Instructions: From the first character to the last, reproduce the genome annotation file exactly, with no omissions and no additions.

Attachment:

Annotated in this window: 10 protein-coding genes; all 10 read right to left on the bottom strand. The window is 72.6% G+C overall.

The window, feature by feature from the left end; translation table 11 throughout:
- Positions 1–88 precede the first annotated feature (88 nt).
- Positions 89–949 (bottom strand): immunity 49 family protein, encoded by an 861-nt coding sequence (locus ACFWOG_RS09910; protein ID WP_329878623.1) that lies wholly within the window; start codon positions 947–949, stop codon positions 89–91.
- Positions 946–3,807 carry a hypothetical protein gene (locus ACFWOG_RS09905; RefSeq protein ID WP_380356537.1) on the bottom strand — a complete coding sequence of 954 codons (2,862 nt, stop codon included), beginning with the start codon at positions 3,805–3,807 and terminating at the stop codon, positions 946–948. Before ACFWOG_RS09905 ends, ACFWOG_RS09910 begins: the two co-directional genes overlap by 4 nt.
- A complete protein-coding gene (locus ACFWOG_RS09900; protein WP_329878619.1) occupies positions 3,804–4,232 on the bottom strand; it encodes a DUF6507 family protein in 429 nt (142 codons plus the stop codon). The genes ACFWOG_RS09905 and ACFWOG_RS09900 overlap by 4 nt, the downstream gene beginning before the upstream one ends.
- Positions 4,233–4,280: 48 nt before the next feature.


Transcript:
Annotated in this window: 10 protein-coding genes; all 10 read right to left on the bottom strand. The window is 72.6% G+C overall.

The window, feature by feature from the left end; translation table 11 throughout:
- Positions 1–88 precede the first annotated feature (88 nt).
- Positions 89–949 (bottom strand): immunity 49 family protein, encoded by an 861-nt coding sequence (locus ACFWOG_RS09910; protein ID WP_329878623.1) that lies wholly within the window; start codon positions 947–949, stop codon positions 89–91.
- Positions 946–3,807 carry a hypothetical protein gene (locus ACFWOG_RS09905; RefSeq protein ID WP_380356537.1) on the bottom strand — a complete coding sequence of 954 codons (2,862 nt, stop codon included), beginning with the start codon at positions 3,805–3,807 and terminating at the stop codon, positions 946–948. Before ACFWOG_RS09905 ends, ACFWOG_RS09910 begins: the two co-directional genes overlap by 4 nt.
- A complete protein-coding gene (locus ACFWOG_RS09900; protein WP_329878619.1) occupies positions 3,804–4,232 on the bottom strand; it encodes a DUF6507 family protein in 429 nt (142 codons plus the stop codon). The genes ACFWOG_RS09905 and ACFWOG_RS09900 overlap by 4 nt, the downstream gene beginning before the upstream one ends.
- Positions 4,233–4,280: 48 nt before the next feature.